$$\begin{aligned} E^* = {{\mathrm{arg\,max}}}_{E \subseteq E', G =(V,E)} (LL(D^{\prime } | G) - \dfrac{\log s}{2} \text {dim}(G)) \,. \end{aligned}$$
  • [Score] \(W(v,u) = {P}({{u}\mid {v}}) - {P}({{u}\mid {\lnot v}}),\; \forall (v,u) \in E^*\)

An example of a portion of a SBCN extracted from a real-world dataset is reported in Fig. 2.

Algorithm 1 summarizes the learning approach adopted for the inference of the SBCN . Given \(D^{\prime }\) an input dataset over m Bernoulli variables and s samples, and r a partial order of the variables, Suppes’ constraints are verified (Lines 4–9) to construct a dag as described in Sect. 4.1.

The likelihood fit is performed by hill climbing (Lines 12–21), an iterative optimization technique that starts with an arbitrary solution to a problem (in our case an empty graph) and then attempts to find a better solution by incrementally visiting the neighborhood of the current one. If the new candidate solution is better than the previous one it is considered in place of it. The procedure is repeated until the stopping criterion is matched.

The \(!{\textit{StoppingCriterion}}\) occurs (Line 12) in two situations: (i) the procedure stops when we have performed a large enough number of iterations or (ii) it stops when none of the solutions in \(G_{\mathrm{neighbors}}\) is better than the current \(G_{\mathrm{fit}}\). Note that \(G_{\mathrm{neighbors}}\) denotes all the solutions that are derivable from \(G_{\mathrm{fit}}\) by removing or adding at most one edge.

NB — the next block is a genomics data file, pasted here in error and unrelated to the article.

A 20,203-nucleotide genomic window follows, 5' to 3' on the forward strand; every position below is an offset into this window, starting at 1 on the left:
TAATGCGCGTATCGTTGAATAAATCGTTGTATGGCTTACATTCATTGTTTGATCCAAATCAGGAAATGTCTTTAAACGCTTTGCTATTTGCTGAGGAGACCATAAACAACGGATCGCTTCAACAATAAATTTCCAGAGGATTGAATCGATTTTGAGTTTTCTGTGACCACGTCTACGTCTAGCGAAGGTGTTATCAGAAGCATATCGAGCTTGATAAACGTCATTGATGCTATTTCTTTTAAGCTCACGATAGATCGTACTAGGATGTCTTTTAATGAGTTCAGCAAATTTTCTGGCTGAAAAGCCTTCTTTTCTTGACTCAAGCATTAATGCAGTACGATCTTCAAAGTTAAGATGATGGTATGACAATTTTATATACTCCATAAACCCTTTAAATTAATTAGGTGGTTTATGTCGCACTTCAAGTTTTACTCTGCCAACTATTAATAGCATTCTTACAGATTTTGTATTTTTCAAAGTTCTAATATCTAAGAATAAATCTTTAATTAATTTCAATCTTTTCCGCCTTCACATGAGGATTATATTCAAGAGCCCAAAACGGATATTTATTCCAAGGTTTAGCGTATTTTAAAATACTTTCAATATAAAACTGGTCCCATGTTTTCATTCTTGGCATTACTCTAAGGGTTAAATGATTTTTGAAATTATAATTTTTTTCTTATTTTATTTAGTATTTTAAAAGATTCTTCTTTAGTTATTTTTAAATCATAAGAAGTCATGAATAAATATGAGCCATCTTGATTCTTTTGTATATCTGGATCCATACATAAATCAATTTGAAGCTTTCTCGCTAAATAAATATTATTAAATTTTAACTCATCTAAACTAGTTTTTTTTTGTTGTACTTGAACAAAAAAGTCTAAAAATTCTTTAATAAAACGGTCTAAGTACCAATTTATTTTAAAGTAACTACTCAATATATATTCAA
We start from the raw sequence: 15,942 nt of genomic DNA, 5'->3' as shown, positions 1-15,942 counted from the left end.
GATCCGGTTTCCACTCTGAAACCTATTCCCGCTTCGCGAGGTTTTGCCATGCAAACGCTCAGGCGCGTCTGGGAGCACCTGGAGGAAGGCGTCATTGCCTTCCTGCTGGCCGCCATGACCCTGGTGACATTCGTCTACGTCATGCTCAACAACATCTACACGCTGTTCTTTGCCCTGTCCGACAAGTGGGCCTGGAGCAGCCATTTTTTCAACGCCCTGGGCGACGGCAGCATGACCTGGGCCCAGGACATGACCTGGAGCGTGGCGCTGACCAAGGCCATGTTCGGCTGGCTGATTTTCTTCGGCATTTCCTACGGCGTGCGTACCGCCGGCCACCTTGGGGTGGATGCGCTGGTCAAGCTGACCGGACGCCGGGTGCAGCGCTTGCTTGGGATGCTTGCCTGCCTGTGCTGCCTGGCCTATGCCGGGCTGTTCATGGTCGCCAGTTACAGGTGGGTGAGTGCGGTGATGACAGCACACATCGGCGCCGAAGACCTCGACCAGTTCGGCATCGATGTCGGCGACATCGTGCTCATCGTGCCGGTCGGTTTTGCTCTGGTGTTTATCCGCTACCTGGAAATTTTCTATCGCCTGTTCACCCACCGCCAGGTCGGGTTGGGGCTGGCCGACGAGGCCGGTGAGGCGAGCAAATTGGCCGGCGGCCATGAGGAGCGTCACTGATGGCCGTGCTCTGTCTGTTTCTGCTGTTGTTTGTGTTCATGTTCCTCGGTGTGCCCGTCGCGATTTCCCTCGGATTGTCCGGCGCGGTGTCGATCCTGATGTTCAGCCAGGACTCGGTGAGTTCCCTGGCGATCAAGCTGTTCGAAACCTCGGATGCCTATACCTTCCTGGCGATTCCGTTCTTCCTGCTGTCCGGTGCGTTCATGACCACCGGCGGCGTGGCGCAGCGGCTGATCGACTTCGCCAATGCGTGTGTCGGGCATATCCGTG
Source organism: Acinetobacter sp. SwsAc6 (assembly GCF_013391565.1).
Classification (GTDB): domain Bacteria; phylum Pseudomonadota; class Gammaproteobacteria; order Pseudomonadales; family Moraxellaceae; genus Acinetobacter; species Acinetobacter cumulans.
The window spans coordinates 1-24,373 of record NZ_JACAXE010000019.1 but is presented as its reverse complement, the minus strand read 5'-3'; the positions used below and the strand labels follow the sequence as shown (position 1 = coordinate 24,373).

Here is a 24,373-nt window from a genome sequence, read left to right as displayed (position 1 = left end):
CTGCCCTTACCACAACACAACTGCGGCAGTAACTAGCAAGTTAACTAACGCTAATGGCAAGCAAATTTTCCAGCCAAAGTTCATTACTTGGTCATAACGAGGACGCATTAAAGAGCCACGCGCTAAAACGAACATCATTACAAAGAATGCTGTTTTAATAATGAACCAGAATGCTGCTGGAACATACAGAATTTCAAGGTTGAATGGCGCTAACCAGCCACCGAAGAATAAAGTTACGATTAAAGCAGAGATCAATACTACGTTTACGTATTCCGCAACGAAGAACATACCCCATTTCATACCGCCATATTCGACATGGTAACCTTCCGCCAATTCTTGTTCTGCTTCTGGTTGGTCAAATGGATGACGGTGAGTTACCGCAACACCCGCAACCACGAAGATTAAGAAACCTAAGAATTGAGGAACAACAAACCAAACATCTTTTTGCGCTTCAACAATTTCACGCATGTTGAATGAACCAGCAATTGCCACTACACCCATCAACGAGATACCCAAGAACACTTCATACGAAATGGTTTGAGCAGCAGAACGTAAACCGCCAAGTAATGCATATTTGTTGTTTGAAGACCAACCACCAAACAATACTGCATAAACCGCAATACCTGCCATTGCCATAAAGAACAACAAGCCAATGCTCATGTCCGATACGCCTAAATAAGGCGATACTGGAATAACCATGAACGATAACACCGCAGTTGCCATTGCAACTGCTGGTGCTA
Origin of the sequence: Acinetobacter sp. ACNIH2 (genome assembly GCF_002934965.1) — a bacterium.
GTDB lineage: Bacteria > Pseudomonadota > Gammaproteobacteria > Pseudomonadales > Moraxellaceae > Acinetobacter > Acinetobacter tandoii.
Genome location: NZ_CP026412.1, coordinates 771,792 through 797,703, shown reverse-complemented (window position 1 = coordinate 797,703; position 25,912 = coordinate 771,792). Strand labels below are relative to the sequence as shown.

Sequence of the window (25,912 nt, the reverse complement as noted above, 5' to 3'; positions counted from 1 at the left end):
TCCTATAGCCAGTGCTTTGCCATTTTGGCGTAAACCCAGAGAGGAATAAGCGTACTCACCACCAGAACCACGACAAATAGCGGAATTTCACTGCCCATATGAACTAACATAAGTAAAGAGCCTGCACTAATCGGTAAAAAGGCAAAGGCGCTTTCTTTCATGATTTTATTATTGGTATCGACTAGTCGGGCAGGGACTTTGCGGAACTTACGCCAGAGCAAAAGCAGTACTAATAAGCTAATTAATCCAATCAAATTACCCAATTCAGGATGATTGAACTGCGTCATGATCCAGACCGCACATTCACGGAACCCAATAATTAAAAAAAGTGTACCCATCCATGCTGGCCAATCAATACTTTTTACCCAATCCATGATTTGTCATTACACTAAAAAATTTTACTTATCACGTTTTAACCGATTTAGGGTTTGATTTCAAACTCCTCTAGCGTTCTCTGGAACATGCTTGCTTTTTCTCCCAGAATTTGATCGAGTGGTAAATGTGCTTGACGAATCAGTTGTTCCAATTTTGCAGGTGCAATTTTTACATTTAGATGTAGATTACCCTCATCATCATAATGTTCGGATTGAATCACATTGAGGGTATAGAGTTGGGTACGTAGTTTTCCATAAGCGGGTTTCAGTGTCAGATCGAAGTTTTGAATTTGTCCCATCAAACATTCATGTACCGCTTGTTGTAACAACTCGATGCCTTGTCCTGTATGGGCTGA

Time and space complexity

The computation of the valid dag according to Suppes’ constraints (Lines 4–10) requires a pairwise calculation among the m Bernoulli variables. After that, the likelihood fit by hill climbing (Lines 11–21) is performed. Being an heuristic, the computational cost of hill climbing depends on the stopping criterion. However, constraining by Suppes’ criteria tends to regularize the problem leading on average to a quick convergence to a good solution. The time complexity of Algorithm 1 is O(sm) and the space required is \(O(m^2)\), where m, however, is usually not too large, being the number of attribute-value pairs, and not the number of examples.

Expressivity of a SBCN

We conclude this section with a discussion on the causal relations that we model by a \(\textit{SBCN}\).

Let us assume that there is one true (but unknown) probability distribution that generates the observed data whose structure can be modeled by a dag. Furthermore, let us consider the causal structure of such a dag and let us also assume each node with more then one cause to have conjunctive parents: any observation of the child node is preceded by the occurrence of all its parents. As before we call correct model, the statistical model which best approximates the distribution. On these settings, we can prove the following theorem.